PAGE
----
In 1569 Stukeley was in trouble yet again for reportedly saying “I care not a fart for her [Elizabeth I] nor yet for her office.”5 He was imprisoned for 17 weeks for speaking against the Queen and when he was released he set about contacting Spain and offering his services to the King. He travelled to Spain in August 1570 and in January 1571 was sent by King Philip to Rome to seek the Pope’s support for their move against England. The Pope, however, was busy with his war with the Turks. Stukeley returned to Spain and then next crops up fighting in Don John’s forces at the Battle of Lepanto that October.
In the 1570s, Stukeley was again working as a spy, providing Spain with various French and English documents. They were, however, forgeries and Philip of Spain was not taken in. However, Stukeley managed to work his way back into favour again by bringing some English sea captains over to the Catholic Imperial side during the plot to invade England and replace Elizabeth with Mary Queen of Scots. Stukeley was said to be organising a fleet of 100 Spanish ships to conquer Ireland. In 1578, Stukeley sailed to Lisbon where he was persuaded by Sebastian, King of Portugal, to help him fight against the Ottoman Turks in Africa in return for aid in the planned Irish invasion. On the 4th August 1578, in Morocco, both the Portuguese king and Stukeley were killed in the Battle of the Three Kings. Stukeley’s legs were blown off by a cannon ball.
Ethelreda (Audrey) Malte
Ethelreda Malte was the daughter of Joanna (or Joan) Dingley and John Malte, Henry VIII’s tailor. It is alleged, however, that in 1546 the sick King Henry VIII asked Malte, who had been his loyal servant for over 20 years, to take care of his illegitimate daughter, Ethelreda, and bring her up as his own child. Henry VIII granted Malte and Ethelreda some land:-
“John Malte, tailor, and Ethelreda Malte, alias Dyngley, bastard daughter of the said John Malte by Joan Dyngley, alias Dobson. Grant for £1,311 2d of the lordship and manor of Kelveston, Somerset, the lordship and nanor of Easton and Kateryn, Somerset, the chief messuage called Katerns courte and lands… 400 ewes…in Eston, Kateryn and Ford. Somerset – Bathe Priory. To hold to the said John Malte and Ethelreda and the heirs of the body of the said Ethelreda, with remainder to the right heirs of the said John.”6
Was this grant and transfers of property simply a reward for loyal service or had the King “settled his daughter with a man he trusted, and left her well provided for”?7
Malte made sure that Ethelreda was given a formal education and also settled land on her himself. In 1547, both Henry VIII and Malte died and Ethelreda became a wealthy woman. Ethelreda married John Harrington in 1548 and although some write that Ethelreda died without issue, Philippa Jones writes of her having a daughter called Esther. It is believed that Ethelreda died in 1555.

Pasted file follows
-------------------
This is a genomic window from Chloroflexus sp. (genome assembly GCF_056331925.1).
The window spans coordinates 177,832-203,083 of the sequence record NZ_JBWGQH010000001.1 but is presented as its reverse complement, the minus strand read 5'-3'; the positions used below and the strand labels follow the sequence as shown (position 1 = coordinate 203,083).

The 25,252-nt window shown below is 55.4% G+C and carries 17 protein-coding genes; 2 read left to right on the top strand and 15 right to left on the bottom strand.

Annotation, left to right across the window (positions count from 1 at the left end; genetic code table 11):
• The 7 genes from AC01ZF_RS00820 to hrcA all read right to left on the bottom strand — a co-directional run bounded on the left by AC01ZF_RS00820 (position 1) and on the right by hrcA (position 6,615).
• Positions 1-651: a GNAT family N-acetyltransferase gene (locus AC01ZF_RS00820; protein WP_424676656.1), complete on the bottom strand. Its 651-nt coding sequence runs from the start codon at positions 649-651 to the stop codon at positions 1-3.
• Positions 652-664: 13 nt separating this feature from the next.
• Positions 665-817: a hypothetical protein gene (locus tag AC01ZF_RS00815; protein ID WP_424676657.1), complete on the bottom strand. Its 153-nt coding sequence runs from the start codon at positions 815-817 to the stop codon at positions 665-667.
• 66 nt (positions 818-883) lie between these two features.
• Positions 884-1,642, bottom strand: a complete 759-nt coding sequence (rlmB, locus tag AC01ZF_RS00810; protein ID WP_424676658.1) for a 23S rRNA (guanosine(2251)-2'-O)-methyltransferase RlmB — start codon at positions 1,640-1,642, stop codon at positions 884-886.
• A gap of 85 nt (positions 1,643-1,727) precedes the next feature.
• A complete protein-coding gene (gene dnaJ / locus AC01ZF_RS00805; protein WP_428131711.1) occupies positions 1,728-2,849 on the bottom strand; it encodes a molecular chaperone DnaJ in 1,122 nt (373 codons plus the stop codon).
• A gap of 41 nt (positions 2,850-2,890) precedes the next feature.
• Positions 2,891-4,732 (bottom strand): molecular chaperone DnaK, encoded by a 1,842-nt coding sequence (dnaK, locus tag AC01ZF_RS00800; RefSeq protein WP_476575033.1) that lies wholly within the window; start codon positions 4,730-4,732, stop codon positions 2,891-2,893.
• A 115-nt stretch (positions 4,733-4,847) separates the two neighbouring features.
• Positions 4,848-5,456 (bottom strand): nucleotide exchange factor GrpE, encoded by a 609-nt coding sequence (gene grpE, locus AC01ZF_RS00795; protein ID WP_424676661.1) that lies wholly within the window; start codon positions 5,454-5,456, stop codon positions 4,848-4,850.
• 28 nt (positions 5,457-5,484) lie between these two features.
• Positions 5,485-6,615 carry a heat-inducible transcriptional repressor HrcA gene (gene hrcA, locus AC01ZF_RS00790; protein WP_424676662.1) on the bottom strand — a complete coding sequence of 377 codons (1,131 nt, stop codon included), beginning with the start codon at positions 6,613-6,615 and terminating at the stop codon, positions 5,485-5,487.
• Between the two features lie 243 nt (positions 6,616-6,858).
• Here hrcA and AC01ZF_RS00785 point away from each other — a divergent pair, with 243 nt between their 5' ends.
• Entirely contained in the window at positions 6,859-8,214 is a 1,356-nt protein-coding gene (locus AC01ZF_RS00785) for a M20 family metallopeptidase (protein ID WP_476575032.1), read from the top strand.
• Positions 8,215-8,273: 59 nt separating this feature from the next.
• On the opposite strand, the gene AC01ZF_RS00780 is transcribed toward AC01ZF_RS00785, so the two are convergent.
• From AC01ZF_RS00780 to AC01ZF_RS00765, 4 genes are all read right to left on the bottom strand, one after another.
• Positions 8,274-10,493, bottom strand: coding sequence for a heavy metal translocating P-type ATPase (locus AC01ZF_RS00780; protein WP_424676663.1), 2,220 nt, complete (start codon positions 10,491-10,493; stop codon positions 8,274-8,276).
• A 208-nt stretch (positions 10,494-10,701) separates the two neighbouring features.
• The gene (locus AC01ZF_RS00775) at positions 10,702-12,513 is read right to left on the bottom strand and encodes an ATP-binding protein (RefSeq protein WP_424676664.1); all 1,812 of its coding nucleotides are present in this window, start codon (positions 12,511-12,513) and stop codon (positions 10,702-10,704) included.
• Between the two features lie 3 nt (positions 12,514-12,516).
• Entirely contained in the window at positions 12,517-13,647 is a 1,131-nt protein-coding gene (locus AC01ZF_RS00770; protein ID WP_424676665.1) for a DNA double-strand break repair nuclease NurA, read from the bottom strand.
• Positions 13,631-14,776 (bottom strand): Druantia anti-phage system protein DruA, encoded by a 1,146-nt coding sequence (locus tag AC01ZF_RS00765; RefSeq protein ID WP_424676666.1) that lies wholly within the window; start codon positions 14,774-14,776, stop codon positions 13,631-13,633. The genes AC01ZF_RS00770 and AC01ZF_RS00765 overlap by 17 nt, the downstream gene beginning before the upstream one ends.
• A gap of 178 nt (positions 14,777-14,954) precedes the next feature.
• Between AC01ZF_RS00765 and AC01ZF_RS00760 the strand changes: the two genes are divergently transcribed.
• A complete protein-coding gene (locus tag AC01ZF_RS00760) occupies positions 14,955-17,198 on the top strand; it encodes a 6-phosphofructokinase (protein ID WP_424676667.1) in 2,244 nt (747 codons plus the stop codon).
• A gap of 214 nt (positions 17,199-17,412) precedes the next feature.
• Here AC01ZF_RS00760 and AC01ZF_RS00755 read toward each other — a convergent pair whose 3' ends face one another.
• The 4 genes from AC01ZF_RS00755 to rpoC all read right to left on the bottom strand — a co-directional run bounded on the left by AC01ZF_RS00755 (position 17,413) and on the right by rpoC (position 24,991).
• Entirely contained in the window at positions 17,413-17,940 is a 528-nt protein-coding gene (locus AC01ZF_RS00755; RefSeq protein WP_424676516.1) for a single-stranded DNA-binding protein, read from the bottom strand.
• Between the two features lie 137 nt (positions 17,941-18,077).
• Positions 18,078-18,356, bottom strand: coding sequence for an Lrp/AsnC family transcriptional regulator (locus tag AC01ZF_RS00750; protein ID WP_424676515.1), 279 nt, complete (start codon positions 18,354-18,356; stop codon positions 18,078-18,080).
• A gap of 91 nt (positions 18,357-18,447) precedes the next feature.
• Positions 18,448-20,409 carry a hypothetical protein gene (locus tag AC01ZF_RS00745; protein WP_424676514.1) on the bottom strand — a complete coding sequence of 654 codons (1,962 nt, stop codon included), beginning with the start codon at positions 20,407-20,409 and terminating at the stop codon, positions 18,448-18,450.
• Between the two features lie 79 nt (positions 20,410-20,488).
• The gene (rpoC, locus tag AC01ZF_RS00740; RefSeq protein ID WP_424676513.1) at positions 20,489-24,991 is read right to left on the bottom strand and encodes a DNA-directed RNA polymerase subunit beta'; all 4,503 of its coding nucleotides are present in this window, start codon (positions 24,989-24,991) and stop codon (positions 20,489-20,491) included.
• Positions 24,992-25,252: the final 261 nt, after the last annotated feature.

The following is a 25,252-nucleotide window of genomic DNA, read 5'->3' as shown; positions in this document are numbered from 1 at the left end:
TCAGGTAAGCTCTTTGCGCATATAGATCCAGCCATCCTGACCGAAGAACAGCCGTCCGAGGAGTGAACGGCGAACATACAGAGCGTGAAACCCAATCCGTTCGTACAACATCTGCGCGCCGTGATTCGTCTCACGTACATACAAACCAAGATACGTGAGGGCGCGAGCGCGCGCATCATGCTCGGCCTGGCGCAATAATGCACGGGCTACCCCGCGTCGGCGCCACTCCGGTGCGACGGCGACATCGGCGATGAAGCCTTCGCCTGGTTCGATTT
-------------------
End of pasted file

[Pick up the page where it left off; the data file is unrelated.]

There are two records backing up the story that Ethelreda was the King’s daughter:-
- That of Henry Harrington, who wrote “This Esther [sic] was a natural daughter of the King’s, to whom he gave as a dower the lands belonging to Bathe priory or a part thereof.”8
- The Reverend John Collinson, “History of Somerset” 1791: “The king’s natural daughter, begotten upon the body of Joanna Dyngley, alias Dobson, which Ethelred was committed to the care of the said Malte, who was the king’s tailor, for education; and the king, having special love and regard for her, granted these estates to her use and benefit; but she always passed for Malte’s natural daughter…”9
But who was Ethelreda’s mother?
She’s actually a bit of a mystery. The Wikipedia page on Ethelreda Malte says that Ethelreda’s mother was Joan Dingley, the royal laundress, and Malte’s will of 1547 leaves his estate to Ethelreda “begotten on the body of Joane Dingley” and also leaves £20 to “Joane Dyngley, otherwise Joane Dobson.”10
But who was Joan or Joanna?
Philippa Jones writes that the problem in discovering who she was is down to her not being a noble lady and therefore not being recorded. She must, however, have been in a position to have met and had an affair, or one night stand, with the King. Philippa Jones wonders if she was Joan Parker, wife of Thomas Parker of London, widow of James Dingley and Michael Ashfield, and daughter of Sir John Moore of Worcester. Jones says:-
“Since Joan was the daughter of Sir John Moore, and she had married an Ashfield and a Parker, kinsmen to each other and to Abbot Parker, a friend and supporter of the King, Joan would have been in a position to meet Henry VIII.”11
Jones puts forward the idea that Joan may have had an affair with the King in 1534, when she was married to Dingley, and that she was the anonymous “new mistress” that Henry had in Spring 1534, the woman Anne Boleyn complained about. We will never know, but would Anne Boleyn really have been concerned about Henry having a fling with a woman who was only a minor noble?
All we know for sure about Henry VIII and his children is that he had three legitimate children – Mary, Elizabeth and Edward – and one recognised illegitimate son – Henry Fitzroy. Henry VIII may have had an affair with Mary Boleyn and other women but he never formally recognised their offspring as his own. It is all a mystery!
Notes and Sources
- “The Other Tudors: Henry VIII’s MIstresses and Bastards”, Philippa Jones, p149
- Ibid., p181
- Ibid., p119
- Ibid., p133
- Ibid., p214
- Ibid., p215
- Ibid., p217
- Ibid., p219